Creator of Dolly says embrio cloning can help prevent hereditary diseases

Despite his statement that he "implacably opposed" to cloning human beings in his new book he says the opposite. Calling new techniques are “safe” he says it would be "immoral" not to use the promise of new technology to help families.

Professor Wilmut further argues that cloning a 100-cell IVF embryo is not the same as cloning a human.

In the book, the Edinburgh University-based professor describes how it would be possible to take an embryo affected by a hereditary disease and then remove its stem cells and modify the genetic fault which, left unchecked, would cause a condition such as Huntingdon's disease or cystic fibrosis, the Herald reports.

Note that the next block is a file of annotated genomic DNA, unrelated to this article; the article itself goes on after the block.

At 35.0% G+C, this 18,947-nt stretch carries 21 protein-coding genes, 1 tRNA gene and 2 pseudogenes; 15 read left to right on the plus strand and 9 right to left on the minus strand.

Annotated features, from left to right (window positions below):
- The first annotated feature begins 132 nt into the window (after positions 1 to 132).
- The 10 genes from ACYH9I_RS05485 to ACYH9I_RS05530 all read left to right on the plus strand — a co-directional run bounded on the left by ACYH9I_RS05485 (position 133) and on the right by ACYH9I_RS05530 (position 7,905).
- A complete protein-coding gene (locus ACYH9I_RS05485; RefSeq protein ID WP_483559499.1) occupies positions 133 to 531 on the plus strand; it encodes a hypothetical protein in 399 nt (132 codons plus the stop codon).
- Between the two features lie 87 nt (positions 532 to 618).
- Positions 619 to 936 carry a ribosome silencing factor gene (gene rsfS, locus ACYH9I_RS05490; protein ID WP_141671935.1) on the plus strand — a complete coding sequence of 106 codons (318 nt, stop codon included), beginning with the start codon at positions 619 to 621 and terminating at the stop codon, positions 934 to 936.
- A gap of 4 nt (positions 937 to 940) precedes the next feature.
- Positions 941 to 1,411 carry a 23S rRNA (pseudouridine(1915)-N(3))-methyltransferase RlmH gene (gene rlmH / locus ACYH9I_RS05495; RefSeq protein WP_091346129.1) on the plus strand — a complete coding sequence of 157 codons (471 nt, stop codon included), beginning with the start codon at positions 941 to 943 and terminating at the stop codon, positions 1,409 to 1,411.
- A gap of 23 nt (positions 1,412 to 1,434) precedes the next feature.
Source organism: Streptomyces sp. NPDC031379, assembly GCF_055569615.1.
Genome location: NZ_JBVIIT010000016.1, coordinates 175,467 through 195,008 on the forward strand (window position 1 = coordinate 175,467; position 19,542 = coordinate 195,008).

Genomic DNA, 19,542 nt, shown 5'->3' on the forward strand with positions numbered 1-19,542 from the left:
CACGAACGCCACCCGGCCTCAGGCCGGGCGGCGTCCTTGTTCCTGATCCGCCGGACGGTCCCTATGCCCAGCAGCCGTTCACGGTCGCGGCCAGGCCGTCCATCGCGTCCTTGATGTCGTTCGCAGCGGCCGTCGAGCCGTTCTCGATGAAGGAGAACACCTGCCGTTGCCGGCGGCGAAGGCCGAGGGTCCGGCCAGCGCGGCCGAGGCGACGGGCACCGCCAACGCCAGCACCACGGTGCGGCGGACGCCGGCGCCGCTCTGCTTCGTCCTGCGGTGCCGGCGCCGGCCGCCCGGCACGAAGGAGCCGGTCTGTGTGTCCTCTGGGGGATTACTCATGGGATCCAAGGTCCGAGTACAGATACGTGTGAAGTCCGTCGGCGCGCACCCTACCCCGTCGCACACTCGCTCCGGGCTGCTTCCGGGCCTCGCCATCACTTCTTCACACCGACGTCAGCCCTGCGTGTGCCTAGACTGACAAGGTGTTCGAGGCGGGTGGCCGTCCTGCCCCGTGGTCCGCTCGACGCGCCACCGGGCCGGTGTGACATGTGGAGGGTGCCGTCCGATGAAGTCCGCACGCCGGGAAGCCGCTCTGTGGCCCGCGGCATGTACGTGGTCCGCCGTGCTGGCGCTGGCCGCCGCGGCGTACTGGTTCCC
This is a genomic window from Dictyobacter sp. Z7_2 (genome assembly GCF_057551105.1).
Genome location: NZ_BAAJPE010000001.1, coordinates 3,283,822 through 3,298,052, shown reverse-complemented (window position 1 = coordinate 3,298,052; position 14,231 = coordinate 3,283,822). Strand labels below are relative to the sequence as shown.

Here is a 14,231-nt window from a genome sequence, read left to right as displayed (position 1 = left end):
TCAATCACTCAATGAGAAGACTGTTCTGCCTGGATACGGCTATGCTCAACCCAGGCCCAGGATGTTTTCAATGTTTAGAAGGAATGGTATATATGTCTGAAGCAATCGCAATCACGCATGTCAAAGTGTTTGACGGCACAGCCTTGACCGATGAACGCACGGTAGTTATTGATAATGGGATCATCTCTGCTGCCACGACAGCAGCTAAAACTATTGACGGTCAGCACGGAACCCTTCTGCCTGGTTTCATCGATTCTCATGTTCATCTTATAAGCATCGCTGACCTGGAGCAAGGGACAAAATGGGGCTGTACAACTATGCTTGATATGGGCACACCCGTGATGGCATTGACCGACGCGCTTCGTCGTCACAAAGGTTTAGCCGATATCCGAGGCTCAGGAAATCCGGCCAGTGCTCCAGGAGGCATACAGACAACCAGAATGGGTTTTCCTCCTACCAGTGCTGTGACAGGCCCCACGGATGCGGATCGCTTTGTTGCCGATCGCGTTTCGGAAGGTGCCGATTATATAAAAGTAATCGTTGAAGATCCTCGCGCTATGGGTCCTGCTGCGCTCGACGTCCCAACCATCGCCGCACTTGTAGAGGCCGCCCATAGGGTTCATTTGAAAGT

Professor Wilmut honed the process of cloning – nuclear transfer – with his large team at the Roslin Institute which culminated with the birth of Dolly in 1996.

The following year they unveiled Polly - a sheep altered to secrete a human blood-clotting protein in her milk, Scotsman reports.


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Author`s name: Editorial Team